The film’s multicultural, multi-gendered slant, while appealing, is also jarringly anachronistic. Aside from a handful of good-natured barbs from inside the posse and a bit of stink eye from some of the dodgier locals, there’s nary a racist whisper. In America, circa 1867.
Let’s not even talk about Bennett’s cleavage.
Obvious flaws aside, you can’t argue the cast. D’Onofrio’s a freak (I mean that in the best way), Lee is quietly fascinating, and Denzel has the inarguable gravitas and wicked charm to pull the plan together.
For those of you afraid that Hollywood was about to turn your favorite old Western into an action flick with one liners – I give you…
Seriously, though, Sturgis’s film is more charmingly nostalgic than it is classic – like a toothless Wild Bunch. Fuqua respects the film that inspired his, and works in affection for many of the Westerns that define the genre.
He proves again his capacity to stage action, and the film’s final hour is a mixture of genre odes and glorious choreography as explosions crash, bullets fly and projectiles project.
Which would be great – given the cast, it might even be enough – if Fuqua understood the element that separates Westerns from other genres. It’s not a gatling gun, a saloon or a lonesome street itching for a shoot-out. It’s the haunted heartbeat of the damaged gunslinger. The Magnificent Seven, though fun, is too slick and superficial to find that rhythm.
Two brothers in West Texas go on a bank robbing spree. Marshalls with cowboy hats pursue. It’s a familiar idea, certainly, and Hell or High Water uses that familiarity to its advantage. Director David Mackenzie (Starred Up) embraces the considerable talent at his disposal to create a lyrical goodbye to a long gone, romantic notion of manhood.
Two pairs of men participate in this moseying road chase. Brothers Toby and Tanner – Chris Pine and Ben Foster, respectively – are as seemingly different as the officers trying to find them. Those Texas Marshalls, played with the ease that comes from uncommon talent, are Marcus (Jeff Bridges) and Alberto (Gil Birmingham).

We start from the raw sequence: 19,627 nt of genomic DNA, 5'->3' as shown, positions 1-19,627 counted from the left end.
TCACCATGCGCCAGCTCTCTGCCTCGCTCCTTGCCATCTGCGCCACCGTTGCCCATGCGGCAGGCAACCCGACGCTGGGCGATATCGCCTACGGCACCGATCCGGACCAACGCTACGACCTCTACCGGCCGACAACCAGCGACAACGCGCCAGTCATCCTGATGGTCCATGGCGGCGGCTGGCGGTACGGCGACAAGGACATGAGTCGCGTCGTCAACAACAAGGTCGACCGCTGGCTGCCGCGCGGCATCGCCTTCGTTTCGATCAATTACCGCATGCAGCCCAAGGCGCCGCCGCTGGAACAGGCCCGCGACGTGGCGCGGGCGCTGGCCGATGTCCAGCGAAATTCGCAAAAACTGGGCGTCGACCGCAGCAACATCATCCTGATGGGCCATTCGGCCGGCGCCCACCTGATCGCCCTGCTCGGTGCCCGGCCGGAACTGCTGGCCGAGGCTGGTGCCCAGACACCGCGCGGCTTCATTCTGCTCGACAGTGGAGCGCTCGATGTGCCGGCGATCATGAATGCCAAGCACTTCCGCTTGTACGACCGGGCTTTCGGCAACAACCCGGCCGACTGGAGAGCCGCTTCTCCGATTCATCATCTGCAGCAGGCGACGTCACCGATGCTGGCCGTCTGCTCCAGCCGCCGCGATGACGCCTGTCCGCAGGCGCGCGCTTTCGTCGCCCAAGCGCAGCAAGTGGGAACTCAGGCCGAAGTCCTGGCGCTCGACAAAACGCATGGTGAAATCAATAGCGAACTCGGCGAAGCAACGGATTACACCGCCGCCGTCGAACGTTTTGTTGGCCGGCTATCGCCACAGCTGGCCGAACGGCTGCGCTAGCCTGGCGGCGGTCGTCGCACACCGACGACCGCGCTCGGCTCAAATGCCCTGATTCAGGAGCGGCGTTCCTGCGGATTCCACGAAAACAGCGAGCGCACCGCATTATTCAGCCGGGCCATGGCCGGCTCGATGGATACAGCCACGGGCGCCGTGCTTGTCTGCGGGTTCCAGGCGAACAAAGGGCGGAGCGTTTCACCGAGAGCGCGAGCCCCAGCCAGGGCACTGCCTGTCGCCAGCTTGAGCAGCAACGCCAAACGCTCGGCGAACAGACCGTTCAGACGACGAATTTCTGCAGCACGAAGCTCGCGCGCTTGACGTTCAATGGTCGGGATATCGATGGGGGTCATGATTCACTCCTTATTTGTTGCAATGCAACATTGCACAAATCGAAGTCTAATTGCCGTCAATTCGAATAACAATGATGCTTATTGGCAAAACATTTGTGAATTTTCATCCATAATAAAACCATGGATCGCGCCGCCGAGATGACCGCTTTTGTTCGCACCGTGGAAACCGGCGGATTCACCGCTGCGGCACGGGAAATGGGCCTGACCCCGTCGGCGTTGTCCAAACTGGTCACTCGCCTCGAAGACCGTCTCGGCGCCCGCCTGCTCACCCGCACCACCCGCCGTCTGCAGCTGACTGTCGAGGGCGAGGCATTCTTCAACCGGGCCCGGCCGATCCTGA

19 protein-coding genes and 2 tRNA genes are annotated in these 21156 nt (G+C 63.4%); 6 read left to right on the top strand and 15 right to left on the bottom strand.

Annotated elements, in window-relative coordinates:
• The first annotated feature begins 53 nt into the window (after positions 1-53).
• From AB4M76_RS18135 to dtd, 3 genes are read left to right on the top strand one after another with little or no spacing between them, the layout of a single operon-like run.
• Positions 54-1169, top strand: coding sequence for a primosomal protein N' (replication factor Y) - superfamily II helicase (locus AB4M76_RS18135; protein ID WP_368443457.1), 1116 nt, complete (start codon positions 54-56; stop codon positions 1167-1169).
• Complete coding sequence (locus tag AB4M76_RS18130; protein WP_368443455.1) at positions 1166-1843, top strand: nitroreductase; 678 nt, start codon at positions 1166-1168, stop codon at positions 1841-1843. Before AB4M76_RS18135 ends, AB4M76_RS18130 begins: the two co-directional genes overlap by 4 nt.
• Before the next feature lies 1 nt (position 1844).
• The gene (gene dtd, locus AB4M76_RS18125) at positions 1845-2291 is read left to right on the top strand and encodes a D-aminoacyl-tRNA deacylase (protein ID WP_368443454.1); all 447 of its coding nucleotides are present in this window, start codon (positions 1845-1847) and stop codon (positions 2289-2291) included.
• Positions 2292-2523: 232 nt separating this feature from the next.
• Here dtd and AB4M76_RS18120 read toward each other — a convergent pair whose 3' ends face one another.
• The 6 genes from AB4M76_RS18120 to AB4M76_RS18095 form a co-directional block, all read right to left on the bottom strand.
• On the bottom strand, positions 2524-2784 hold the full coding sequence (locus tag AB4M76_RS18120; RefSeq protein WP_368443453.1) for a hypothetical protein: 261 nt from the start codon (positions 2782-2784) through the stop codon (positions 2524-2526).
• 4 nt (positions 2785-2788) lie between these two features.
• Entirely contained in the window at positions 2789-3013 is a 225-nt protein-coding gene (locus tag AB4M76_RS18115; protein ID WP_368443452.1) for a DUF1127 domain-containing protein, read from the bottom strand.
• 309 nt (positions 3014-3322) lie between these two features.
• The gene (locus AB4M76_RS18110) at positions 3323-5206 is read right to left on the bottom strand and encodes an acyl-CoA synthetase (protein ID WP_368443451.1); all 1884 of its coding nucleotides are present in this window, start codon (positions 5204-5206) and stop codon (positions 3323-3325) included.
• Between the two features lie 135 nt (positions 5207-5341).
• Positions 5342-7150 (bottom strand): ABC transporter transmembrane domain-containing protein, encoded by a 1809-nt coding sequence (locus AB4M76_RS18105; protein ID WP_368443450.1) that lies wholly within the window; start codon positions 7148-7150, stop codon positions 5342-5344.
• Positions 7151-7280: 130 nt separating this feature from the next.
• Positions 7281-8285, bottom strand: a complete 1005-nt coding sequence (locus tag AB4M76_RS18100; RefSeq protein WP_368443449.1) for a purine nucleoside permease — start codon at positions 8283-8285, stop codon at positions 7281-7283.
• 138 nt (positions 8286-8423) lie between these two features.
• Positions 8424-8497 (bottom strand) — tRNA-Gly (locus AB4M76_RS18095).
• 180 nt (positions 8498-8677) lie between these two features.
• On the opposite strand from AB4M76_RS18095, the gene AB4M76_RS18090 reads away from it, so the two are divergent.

Though both pairs feel like opposites at first blush, their relationships are more complicated than you might imagine. Foster, a magnificent character actor regardless of the film, is a playful menace. Though Pine’s Toby spends the majority of the film quietly observing, his bursts of energy highlight the kinship. Their often strained banter furthers the story, but moments of humor – many landing thanks to Foster’s wicked comic sensibility – do more to authenticate the relationship.
Likewise, Bridges – wearing the familiar skin of a grizzled old cowboy – makes every line, every breath, ever racist barb feel comfortably his own. Birmingham impresses as well, quietly articulating a relationship far muddier than the dialog alone suggests.
These four know what to do with Taylor Sheridan’s words.
Sheridan more than impressed with his screenwriting debut, last year’s blistering Sicario. Among other gifts, the writer remembers that every character is a character and his script offers something of merit to every body on the screen – a gift this cast does not disregard.
The supporting actors populating a dusty, dying landscape make their presence felt, whether Dale Dickey’s wizened bank teller, Katy Mixon’s spunky diner waitress, or a hilarious Margaret Bowman as another waitress you do not want to cross.
Even with the film’s unhurried narrative, not a moment of screen time is wasted. You see it in the investment in minor characters and in the utter, desolate gorgeousness of Giles Nuttgen’s photography. Every image Mackenzie shares adds to the air of melancholy and inevitability as our heroes, if that’s what you’d call any of these characters, fight the painful, oppressive, emasculating tide of change.
A film as well written, well acted, well photographed and well directed as Hell or High Water is rare. Do not miss it.